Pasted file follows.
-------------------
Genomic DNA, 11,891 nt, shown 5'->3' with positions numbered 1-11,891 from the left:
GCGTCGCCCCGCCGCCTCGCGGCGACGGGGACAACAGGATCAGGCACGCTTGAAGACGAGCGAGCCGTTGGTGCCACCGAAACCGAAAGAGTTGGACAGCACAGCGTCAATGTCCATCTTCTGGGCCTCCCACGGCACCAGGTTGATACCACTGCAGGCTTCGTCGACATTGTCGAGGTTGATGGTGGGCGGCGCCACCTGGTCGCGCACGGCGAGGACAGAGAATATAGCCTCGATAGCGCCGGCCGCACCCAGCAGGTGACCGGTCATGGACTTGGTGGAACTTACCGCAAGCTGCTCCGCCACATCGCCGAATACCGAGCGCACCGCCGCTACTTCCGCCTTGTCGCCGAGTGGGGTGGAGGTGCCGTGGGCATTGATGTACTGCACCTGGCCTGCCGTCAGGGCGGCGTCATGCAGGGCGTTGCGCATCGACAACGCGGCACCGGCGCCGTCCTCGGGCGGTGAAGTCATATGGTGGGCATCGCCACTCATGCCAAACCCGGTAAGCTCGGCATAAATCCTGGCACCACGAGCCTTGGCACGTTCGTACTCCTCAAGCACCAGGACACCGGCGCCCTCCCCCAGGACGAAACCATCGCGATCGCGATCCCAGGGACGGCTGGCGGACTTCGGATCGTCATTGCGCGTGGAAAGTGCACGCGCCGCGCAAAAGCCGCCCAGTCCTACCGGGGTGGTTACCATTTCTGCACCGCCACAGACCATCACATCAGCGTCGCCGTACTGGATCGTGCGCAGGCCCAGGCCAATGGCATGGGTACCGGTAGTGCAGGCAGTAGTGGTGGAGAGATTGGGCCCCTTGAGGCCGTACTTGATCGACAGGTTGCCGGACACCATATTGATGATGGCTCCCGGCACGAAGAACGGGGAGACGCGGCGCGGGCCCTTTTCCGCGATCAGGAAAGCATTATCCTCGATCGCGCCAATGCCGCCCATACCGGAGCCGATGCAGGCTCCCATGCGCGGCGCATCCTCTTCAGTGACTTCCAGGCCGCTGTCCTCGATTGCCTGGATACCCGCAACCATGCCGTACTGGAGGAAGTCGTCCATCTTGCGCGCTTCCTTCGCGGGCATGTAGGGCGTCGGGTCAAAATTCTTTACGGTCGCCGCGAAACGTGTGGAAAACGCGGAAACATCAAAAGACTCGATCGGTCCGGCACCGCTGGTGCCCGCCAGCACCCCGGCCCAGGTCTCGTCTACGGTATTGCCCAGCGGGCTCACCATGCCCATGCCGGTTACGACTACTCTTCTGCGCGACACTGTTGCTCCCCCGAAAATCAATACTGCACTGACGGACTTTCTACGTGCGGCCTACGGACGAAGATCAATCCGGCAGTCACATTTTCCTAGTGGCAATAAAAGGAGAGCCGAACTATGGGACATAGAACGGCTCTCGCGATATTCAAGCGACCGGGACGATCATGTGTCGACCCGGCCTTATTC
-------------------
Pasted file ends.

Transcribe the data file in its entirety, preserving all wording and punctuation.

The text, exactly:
Genomic DNA, 11,891 nt, shown 5'->3' with positions numbered 1-11,891 from the left:
GCGTCGCCCCGCCGCCTCGCGGCGACGGGGACAACAGGATCAGGCACGCTTGAAGACGAGCGAGCCGTTGGTGCCACCGAAACCGAAAGAGTTGGACAGCACAGCGTCAATGTCCATCTTCTGGGCCTCCCACGGCACCAGGTTGATACCACTGCAGGCTTCGTCGACATTGTCGAGGTTGATGGTGGGCGGCGCCACCTGGTCGCGCACGGCGAGGACAGAGAATATAGCCTCGATAGCGCCGGCCGCACCCAGCAGGTGACCGGTCATGGACTTGGTGGAACTTACCGCAAGCTGCTCCGCCACATCGCCGAATACCGAGCGCACCGCCGCTACTTCCGCCTTGTCGCCGAGTGGGGTGGAGGTGCCGTGGGCATTGATGTACTGCACCTGGCCTGCCGTCAGGGCGGCGTCATGCAGGGCGTTGCGCATCGACAACGCGGCACCGGCGCCGTCCTCGGGCGGTGAAGTCATATGGTGGGCATCGCCACTCATGCCAAACCCGGTAAGCTCGGCATAAATCCTGGCACCACGAGCCTTGGCACGTTCGTACTCCTCAAGCACCAGGACACCGGCGCCCTCCCCCAGGACGAAACCATCGCGATCGCGATCCCAGGGACGGCTGGCGGACTTCGGATCGTCATTGCGCGTGGAAAGTGCACGCGCCGCGCAAAAGCCGCCCAGTCCTACCGGGGTGGTTACCATTTCTGCACCGCCACAGACCATCACATCAGCGTCGCCGTACTGGATCGTGCGCAGGCCCAGGCCAATGGCATGGGTACCGGTAGTGCAGGCAGTAGTGGTGGAGAGATTGGGCCCCTTGAGGCCGTACTTGATCGACAGGTTGCCGGACACCATATTGATGATGGCTCCCGGCACGAAGAACGGGGAGACGCGGCGCGGGCCCTTTTCCGCGATCAGGAAAGCATTATCCTCGATCGCGCCAATGCCGCCCATACCGGAGCCGATGCAGGCTCCCATGCGCGGCGCATCCTCTTCAGTGACTTCCAGGCCGCTGTCCTCGATTGCCTGGATACCCGCAACCATGCCGTACTGGAGGAAGTCGTCCATCTTGCGCGCTTCCTTCGCGGGCATGTAGGGCGTCGGGTCAAAATTCTTTACGGTCGCCGCGAAACGTGTGGAAAACGCGGAAACATCAAAAGACTCGATCGGTCCGGCACCGCTGGTGCCCGCCAGCACCCCGGCCCAGGTCTCGTCTACGGTATTGCCCAGCGGGCTCACCATGCCCATGCCGGTTACGACTACTCTTCTGCGCGACACTGTTGCTCCCCCGAAAATCAATACTGCACTGACGGACTTTCTACGTGCGGCCTACGGACGAAGATCAATCCGGCAGTCACATTTTCCTAGTGGCAATAAAAGGAGAGCCGAACTATGGGACATAGAACGGCTCTCGCGATATTCAAGCGACCGGGACGATCATGTGTCGACCCGGCCTTATTC